Most of the extracts below are drawn from accounts that are either long out of print (such as the accounts of Bogo de Clare in Extracts 1aand 1b) or which have...

  11. CHAPTER III Inventories and Rolls of Livery
    (pp. 89-126)

    As with the accounts extracted in the previous chapter, rolls of inventories, livery and other forms of medieval business writing provide an excellent source for the detailed naming of medieval clothing and textiles. Often the intent in such record-keeping is not just to keep an accurate record of who possessed or who received what, but to provide a precise description of the item or garment in question.

    The three extracts which open the chapter are all drawn from the very detailed inventories of the medieval cathedral of St Paul in London, dating from the middle and later part of the...

  12. CHAPTER IV Moral and Satirical Works
    (pp. 127-194)

    Exhortations against contemporary and novel fashions are found in a variety of genres and forms: this chapter includes extracts from an ecclesiastical history, sermons, manuals of general advice, instructions ostensibly written specifically for sons (Peter Idley’s Instructions to his Son) or daughters (the ‘God Wyf Wold a Pylgremage’), and satirical writing. They are written variously in prose and verse including rhyming ditties and ballads, one with the jingling rhyme scheme aaaa. The form of a text does not appear to be a guide to its seriousness: Lydgate’s ‘Horns Away’ is described by his biographer as a poem which resists the...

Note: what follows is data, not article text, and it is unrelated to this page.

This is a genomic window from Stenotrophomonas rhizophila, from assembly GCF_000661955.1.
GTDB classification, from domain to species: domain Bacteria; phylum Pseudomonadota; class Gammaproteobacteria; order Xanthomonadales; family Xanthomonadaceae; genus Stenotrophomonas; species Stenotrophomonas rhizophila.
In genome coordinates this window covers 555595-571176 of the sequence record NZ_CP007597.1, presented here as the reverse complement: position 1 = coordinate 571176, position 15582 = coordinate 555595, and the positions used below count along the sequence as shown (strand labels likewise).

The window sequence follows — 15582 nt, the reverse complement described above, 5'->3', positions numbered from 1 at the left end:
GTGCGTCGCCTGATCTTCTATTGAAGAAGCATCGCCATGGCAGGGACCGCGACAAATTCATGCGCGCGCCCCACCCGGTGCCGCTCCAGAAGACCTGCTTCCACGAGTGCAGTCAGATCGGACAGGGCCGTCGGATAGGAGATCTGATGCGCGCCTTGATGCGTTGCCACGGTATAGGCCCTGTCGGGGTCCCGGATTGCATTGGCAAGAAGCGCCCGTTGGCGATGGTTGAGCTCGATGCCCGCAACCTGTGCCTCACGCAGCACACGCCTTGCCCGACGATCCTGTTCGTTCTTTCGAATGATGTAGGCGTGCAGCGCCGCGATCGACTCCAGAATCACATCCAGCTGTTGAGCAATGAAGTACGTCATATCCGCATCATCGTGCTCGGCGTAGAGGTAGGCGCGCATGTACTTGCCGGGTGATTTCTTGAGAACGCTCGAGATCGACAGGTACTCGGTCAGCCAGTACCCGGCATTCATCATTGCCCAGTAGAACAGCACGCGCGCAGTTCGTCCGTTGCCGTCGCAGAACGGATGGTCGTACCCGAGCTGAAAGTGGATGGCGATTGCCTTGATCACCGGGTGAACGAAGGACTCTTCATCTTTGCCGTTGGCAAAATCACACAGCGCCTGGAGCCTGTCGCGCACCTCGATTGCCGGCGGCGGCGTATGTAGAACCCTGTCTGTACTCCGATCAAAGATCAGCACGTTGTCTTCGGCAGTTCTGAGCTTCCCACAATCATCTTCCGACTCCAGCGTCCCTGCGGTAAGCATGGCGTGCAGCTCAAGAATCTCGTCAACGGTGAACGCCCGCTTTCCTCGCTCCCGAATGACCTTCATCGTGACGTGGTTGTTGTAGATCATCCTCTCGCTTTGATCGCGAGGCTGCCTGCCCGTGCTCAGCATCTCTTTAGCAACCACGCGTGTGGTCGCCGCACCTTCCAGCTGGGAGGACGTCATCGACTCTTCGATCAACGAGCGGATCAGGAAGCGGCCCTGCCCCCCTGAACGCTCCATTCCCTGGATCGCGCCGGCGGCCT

13. Plates
    (pp. None)
  14. CHAPTER V Sumptuary Regulation, Statutes and the Rolls of Parliament
    (pp. 198-236)

    Little first-hand evidence of sumptuary legislation in England survives from before the preserved enrollments of parliamentary proceedings, which were kept from the end of the thirteenth century. Following a brief proscription of items of dress worn by the crusaders and pilgrims to the Holy Land in 1188 (part of the introduction of the so-called ‘Saladin Tithe’ of 1188; extracted as no. 1 below), there is little recorded evidence of centralised attempts to regulate dress in Britain. Localised sumptuary laws appear early in southern European towns and cities (in Italy dating back to ancient Rome), and precedent for many of the...

  15. CHAPTER VI Unpublished Petitions to King, Council and Parliament
    (pp. 237-259)

    The collection of Public Records Office (National Archives) documents classified as ‘SC 8’ include 347 manuscript bundles (or ‘files’), containing in total 17,621 petitions addressed variously to king, council and parliament. Collectively known as ‘Ancient Petitions’, they represent the medieval legal process of petitioning for grace, favour and restitution that became a primary feature of English royal and parliamentary legal processes from the thirteenth to sixteenth centuries.

    The earliest petitions survive from Henry III’s reign. It was during the reign of Edward I, however, when the practice of petitioning really came into prominence, initiated by an apparent shift in government...

  16. CHAPTER VII Epic and Romance
    (pp. 260-356)

    Clothing in epic is, as one might expect, mainly concerned with armour, though details about that are found in romances as well. Clothing in romance fulfils a number of functions, some conventional, some less so. One of its purposes is to define expectations associated with class and gender: we may note the costly garments offered to Gawain at Bertilak’s castle inSir Gawain and the Green Knight:

    And þenne a meré mantyle watz on þat mon cast

    Of a broun bleeaunt, enbrauded ful ryche

    And fayre furred wythinne with fellez of þe best,

    Alle of ermyn in erde, his hode...

  17. Glossary
    (pp. 357-400)
  18. Bibliography
    (pp. 401-412)
  19. Back Matter
    (pp. 413-413)